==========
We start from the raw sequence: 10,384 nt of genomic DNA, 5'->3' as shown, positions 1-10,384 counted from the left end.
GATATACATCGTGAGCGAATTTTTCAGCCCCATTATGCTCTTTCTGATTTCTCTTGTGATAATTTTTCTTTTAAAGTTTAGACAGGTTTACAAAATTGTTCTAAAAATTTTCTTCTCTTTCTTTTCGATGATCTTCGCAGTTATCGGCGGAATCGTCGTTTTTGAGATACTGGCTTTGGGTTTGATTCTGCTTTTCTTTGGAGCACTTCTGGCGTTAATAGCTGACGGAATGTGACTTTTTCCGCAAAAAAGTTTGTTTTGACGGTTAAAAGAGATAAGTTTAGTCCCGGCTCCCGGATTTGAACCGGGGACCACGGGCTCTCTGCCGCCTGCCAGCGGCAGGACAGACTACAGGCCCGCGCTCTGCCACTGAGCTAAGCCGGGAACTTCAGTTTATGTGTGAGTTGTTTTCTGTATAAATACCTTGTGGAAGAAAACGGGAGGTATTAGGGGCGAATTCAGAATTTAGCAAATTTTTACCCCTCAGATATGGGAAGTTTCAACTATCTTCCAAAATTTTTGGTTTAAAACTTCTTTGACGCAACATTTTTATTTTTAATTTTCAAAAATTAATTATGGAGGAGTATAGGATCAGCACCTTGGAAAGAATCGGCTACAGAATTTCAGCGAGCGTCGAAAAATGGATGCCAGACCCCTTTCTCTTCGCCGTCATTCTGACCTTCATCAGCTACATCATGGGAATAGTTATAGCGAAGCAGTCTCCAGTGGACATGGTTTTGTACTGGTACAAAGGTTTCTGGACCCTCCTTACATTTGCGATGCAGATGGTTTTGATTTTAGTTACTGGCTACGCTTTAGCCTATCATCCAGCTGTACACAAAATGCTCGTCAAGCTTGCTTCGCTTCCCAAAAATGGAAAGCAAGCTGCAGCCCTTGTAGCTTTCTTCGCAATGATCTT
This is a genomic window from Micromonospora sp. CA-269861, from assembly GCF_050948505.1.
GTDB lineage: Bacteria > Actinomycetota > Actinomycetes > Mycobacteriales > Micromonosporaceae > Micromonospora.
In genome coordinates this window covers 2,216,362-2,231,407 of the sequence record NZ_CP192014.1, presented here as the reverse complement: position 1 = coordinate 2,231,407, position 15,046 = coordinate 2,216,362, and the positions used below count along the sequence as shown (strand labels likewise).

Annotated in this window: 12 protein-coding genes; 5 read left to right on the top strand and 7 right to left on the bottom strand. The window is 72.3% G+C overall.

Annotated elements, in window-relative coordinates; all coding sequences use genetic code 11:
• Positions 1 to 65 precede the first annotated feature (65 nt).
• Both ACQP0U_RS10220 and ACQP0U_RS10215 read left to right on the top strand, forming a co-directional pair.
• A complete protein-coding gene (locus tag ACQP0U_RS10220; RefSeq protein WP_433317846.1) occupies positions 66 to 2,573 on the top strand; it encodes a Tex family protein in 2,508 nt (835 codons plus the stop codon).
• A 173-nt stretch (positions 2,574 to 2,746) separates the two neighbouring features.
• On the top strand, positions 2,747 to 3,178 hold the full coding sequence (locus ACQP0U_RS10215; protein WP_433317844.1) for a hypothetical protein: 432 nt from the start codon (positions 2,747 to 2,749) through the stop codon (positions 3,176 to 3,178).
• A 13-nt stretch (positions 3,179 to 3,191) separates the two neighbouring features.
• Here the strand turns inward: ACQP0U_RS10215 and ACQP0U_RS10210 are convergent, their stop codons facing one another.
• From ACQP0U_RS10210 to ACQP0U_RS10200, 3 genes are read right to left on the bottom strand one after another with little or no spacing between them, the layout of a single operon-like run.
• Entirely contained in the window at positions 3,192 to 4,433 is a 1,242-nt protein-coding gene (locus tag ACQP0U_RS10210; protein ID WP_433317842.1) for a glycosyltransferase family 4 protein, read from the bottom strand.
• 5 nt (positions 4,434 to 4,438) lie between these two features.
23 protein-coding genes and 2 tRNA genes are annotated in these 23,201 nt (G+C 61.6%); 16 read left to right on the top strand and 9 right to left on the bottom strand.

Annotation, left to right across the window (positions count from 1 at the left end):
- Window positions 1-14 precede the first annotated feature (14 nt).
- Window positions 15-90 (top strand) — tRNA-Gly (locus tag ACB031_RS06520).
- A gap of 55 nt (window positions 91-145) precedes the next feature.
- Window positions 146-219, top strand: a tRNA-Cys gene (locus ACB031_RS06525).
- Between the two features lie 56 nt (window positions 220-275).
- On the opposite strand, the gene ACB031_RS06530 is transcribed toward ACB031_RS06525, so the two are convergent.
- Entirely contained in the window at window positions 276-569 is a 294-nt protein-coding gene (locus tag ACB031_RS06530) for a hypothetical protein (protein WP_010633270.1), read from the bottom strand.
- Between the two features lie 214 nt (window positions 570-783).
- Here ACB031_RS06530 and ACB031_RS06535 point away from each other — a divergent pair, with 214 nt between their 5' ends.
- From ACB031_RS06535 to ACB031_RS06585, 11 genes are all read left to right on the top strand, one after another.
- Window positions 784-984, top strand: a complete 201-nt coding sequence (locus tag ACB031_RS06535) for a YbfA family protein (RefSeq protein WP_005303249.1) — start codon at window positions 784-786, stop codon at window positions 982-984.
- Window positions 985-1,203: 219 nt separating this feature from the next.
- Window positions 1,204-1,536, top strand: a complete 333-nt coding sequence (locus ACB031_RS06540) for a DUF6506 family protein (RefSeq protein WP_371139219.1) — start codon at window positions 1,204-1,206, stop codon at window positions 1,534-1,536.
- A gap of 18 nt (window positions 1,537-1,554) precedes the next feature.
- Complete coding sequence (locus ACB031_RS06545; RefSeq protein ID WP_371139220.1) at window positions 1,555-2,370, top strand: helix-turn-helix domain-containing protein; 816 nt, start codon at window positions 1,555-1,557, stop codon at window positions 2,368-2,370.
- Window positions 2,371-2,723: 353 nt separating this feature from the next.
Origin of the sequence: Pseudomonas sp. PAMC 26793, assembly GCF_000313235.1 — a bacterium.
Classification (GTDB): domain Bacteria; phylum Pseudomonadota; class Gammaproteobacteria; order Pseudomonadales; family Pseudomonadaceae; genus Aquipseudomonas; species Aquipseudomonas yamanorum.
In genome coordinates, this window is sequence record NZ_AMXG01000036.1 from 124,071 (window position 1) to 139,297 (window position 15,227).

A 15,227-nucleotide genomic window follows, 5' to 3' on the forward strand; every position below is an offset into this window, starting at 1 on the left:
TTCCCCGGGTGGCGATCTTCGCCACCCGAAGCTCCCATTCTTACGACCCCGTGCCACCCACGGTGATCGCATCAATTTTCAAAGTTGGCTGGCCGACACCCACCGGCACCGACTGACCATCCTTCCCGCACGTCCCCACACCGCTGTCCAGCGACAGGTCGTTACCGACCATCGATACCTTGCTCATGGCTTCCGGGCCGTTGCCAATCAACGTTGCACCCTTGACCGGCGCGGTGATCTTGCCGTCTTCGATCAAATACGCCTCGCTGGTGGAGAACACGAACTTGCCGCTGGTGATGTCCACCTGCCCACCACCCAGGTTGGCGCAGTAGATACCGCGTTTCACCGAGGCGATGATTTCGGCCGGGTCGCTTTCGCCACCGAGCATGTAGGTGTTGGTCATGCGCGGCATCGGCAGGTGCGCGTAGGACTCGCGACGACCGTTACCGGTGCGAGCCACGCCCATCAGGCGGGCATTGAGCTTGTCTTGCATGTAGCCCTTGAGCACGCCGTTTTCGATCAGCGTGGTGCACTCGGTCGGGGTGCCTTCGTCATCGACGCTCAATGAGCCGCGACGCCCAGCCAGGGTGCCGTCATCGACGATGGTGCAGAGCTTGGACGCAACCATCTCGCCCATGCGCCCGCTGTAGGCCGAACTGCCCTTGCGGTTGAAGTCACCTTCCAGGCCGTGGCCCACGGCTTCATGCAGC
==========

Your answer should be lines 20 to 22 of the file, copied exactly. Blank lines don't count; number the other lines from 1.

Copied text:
- Window positions 1-14 precede the first annotated feature (14 nt).
- Window positions 15-90 (top strand) — tRNA-Gly (locus tag ACB031_RS06520).
- A gap of 55 nt (window positions 91-145) precedes the next feature.